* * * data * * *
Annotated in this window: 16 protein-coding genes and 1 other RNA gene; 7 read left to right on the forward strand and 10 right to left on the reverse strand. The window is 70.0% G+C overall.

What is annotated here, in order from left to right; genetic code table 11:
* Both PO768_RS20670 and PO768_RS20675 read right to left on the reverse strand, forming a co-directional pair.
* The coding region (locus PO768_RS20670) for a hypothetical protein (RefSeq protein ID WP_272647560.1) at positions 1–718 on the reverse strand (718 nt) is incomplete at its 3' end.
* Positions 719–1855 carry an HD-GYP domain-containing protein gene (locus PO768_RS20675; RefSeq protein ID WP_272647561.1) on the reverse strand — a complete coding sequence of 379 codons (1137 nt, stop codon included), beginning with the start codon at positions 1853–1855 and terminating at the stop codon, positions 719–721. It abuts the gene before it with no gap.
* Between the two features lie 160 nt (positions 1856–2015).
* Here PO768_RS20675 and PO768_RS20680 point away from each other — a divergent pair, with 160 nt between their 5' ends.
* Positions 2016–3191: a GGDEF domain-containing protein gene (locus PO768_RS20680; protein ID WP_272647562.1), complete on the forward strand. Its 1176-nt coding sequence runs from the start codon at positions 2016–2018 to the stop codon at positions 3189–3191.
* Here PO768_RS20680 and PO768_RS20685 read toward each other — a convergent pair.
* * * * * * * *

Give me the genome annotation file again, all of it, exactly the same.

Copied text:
Annotated in this window: 16 protein-coding genes and 1 other RNA gene; 7 read left to right on the forward strand and 10 right to left on the reverse strand. The window is 70.0% G+C overall.

What is annotated here, in order from left to right; genetic code table 11:
* Both PO768_RS20670 and PO768_RS20675 read right to left on the reverse strand, forming a co-directional pair.
* The coding region (locus PO768_RS20670) for a hypothetical protein (RefSeq protein ID WP_272647560.1) at positions 1–718 on the reverse strand (718 nt) is incomplete at its 3' end.
* Positions 719–1855 carry an HD-GYP domain-containing protein gene (locus PO768_RS20675; RefSeq protein ID WP_272647561.1) on the reverse strand — a complete coding sequence of 379 codons (1137 nt, stop codon included), beginning with the start codon at positions 1853–1855 and terminating at the stop codon, positions 719–721. It abuts the gene before it with no gap.
* Between the two features lie 160 nt (positions 1856–2015).
* Here PO768_RS20675 and PO768_RS20680 point away from each other — a divergent pair, with 160 nt between their 5' ends.
* Positions 2016–3191: a GGDEF domain-containing protein gene (locus PO768_RS20680; protein ID WP_272647562.1), complete on the forward strand. Its 1176-nt coding sequence runs from the start codon at positions 2016–2018 to the stop codon at positions 3189–3191.
* Here PO768_RS20680 and PO768_RS20685 read toward each other — a convergent pair.